Why you should hate Record Store Day and love these records

 16 Apr 2016 - 15:32

Why you should hate Record Store Day and love these records

My distaste has nothing to do with the product. Records are, along with hardcover books, stick shifts and the Lettura 22, our last stand against the shimmering hologram that has become our modern industrial entertainment complex. 

The issue is why we need to focus on the third Saturday of April. Record Store Day should be every day. And proper collecting isn't about throwing down $36 for 180-gram vinyl or special picture discs, though neither need be scoffed at. 

It is about wanting to hear a song or an album without having to scramble for an iPod, scour an online store or fire up a search engine. (Or, worst of all, listen to an ad.) It is about appreciating the new Devo reissue but also knowing that where Creedence is concerned, a crackly edition of "Bayou Country" will do just fine. So in that spirit, here are a few records I think you should own today. 

- Thelonious Monk: "Monk's Music" 

Monk is the only grown man who can look cool sitting in a child's wagon. Then there's the music. Put the needle down and you'll get a solemn hymn that slides into the 11 minute-plus jam of "Well, You Needn't." Favorite moment: When Monk shouts "Coltrane" and the saxophonist, somehow not listed on the front cover with everybody else, kicks into a swirling solo.


- "The Boston Creative Jazz Scene 1970-1983" 

Now here's a release designed to never make money! This box set documents an obscure and delicious corner of jazz history. There's funk, spoken word and an 80-page book to boot. The beauty of this box is in the discovery, the idea that innovative, unpredictable, fun jazz was being created outside New York and after the 1960s peak associated with the avant-garde.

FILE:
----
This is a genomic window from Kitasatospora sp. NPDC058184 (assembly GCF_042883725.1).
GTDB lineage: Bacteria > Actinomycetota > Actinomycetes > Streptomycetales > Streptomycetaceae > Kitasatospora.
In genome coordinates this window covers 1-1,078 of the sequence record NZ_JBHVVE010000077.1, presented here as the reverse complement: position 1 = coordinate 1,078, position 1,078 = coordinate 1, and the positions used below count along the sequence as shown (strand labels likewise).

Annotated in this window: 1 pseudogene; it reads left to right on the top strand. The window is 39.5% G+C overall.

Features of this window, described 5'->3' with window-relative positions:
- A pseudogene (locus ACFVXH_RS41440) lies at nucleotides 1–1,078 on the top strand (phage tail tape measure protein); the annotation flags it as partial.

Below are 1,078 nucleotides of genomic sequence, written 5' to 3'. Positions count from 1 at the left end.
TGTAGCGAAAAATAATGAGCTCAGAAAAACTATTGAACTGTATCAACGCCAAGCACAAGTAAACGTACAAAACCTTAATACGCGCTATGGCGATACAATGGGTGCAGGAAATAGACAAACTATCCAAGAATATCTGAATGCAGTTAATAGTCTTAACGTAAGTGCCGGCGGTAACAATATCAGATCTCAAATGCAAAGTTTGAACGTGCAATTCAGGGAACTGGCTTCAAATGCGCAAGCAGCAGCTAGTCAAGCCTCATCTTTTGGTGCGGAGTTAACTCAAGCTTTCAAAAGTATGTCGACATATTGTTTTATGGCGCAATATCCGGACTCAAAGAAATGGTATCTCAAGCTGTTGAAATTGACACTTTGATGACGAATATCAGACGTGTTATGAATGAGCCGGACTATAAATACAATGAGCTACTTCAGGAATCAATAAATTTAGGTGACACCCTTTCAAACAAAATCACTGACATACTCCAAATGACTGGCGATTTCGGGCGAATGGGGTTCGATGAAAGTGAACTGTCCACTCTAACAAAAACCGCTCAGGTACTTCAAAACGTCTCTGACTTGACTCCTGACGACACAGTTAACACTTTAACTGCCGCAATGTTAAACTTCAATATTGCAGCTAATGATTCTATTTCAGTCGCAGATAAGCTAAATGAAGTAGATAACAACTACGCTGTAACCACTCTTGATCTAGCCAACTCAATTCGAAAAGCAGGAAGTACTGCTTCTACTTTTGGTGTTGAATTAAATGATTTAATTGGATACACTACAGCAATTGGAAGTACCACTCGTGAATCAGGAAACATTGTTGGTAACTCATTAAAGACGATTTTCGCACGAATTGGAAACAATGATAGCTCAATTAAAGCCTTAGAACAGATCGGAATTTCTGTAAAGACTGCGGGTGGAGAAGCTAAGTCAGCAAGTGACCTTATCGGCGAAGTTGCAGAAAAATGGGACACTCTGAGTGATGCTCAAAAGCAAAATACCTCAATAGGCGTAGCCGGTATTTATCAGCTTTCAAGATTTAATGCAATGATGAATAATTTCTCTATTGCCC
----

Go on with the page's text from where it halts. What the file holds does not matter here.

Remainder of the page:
- The Feelies: "Only Life," "Time for a Witness" 

OK, this is cheating -- two records for one band -- but it's impossible to choose between these reissues. "Only Life" is mesmerizing, jangly and will remind you of punching out capsule reviews for the college newspaper. "Time" is electric and groove, the band's Velvet Underground fixation taken to another power. 


- Sturgill Simpson: "A Sailor's Guide to the Earth" 

This gets props just to encourage all music companies to make sure to release vinyl along with the typical virtual formats. I also appreciate, on these new releases, that there will typically be a download code or a CD inside so that those of us who love bringing the music along can quickly download. Simpson, to the uninitiated, is just about the best county music has to offer, which is more important in these post-Merle days. 


- "The Adventures of Grandmaster Flash on the Wheels of Steel"

I was interviewing Chuck D and he lectured me on the fact that I probably didn't know all the names of the Furious 5. Thinking fast, I had a quick response. (Though, sadly, it wasn't reeling off Cowboy and Mr. Ness.) I told Chuck I was 10 years old when they broke. I don't know the names of all the guys in the Doobie Brothers either. But Chuck made it clear that not having "Wheels" was like not having "Pet Sounds," "Goldberg Variations" or "A Love Supreme." And he was right. I picked up a copy quickly on eBay and understand. Flash blasts through Chic, Blondie, Queen and a slew of other songs live in the mix. You can almost feel what it was like to be watching him work well before anybody had heard of Yo! MTV Raps. 


- Merle Haggard: "A Tribute to the Best Damn Fiddle Player in the World (or, My Salute to Bob Wills)" 

There's a lot of Merle you should be listening to, decades of special songs he wrote and recorded. But I've always loved this ragged tribute, which features Merle on fiddle and a few of Willis' remaining Texas Playboys. What the record loses in technical virtuosity it makes up for in spirit and enthusiasm. 

Washington Post